District to use turnaround reform
Debbie Pfeiffer Trunnell, Staff Writer
Posted: 07/10/2010 10:13:32 PM PDT
SAN BERNARDINO – School district officials have once again revised their plan for turning around 11 low-performing elementary, middle and high schools.
After finding out that several schools on that list had experienced a significant turnover in staff in the last two years, the school board decided last week to go with the turnaround reform instead of making six of the schools district-run charters.
“It seemed like a way to simplify the process and help us focus,” said Judy White, deputy superintendent of curriculum instruction and accountability.
San Bernardino City Unified officials learned in March that the 11 schools were on a list of 188 statewide identified as persistently low-achieving.
To get federal School Improvement Grant, or SIG, funding to turn the tide, districts with struggling schools were asked to put intervention models in place.
In the original plan, five schools were slated to go with the transformation model, which replaces the principal and rewards leaders, teachers and staff who improve student achievement and graduation rates, while the other six were to become charter schools.
The transformation schools are now Pacific High, Davidson Elementary, Rio Vista Elementary and Arroyo Valley High and San Gorgonio High.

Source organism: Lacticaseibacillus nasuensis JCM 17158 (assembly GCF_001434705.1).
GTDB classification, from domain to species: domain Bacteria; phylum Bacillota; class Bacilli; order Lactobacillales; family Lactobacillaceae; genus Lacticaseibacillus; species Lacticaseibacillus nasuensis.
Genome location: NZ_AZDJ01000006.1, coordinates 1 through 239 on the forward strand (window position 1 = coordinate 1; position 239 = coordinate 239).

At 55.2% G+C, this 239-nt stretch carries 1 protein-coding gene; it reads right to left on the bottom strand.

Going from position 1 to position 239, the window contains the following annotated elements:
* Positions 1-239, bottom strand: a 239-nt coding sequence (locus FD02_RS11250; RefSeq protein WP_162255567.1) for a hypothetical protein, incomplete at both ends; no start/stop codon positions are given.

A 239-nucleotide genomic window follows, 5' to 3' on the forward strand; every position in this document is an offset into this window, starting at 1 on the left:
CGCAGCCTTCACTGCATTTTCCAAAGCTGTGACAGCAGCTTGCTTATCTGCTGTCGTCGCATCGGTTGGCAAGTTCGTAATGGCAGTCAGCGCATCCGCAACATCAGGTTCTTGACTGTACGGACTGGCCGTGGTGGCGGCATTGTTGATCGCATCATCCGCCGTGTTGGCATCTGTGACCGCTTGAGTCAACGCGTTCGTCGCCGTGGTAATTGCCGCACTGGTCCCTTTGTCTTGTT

The turnaround schools will be Shandin Hills Middle, Hunt Elementary, Wilson Elementary, Marshall Elementary, Barton Elementary and Serrano Middle.
The district had originally gone with the charter or restart model as opposed to turnaround because the latter included a requirement to replace the principal and half the teaching staff, a move officials deemed too drastic.
But just prior to the July 2 deadline for sending in the SIG funding application, officials learned they met the criteria for turnaround if they already had turnover in instructional staff in the last two years.
At that time the district’s accountability unit made a recommendation to the board to revisit all models, said White.
“We felt there would be a better opportunity to get SIG funding if we went with transformation and turnaround without having to meet the charter/restart requirements,” said White.
State Education Department officials said they have indeed stipulated that if a district has replaced a principal and staff within the last two years they don’t have to do it again.
The caveat being that those changes have been made as part of school reform, said Julie Baltazar, administrator for the department that oversees the SIG money.
To date, four of the principals at the 11 schools have retired and five were reassigned with two meeting criteria and remaining at their same schools.
Some of the elements of district-run charter schools, including plans for the schools created by teachers, will still be implemented.
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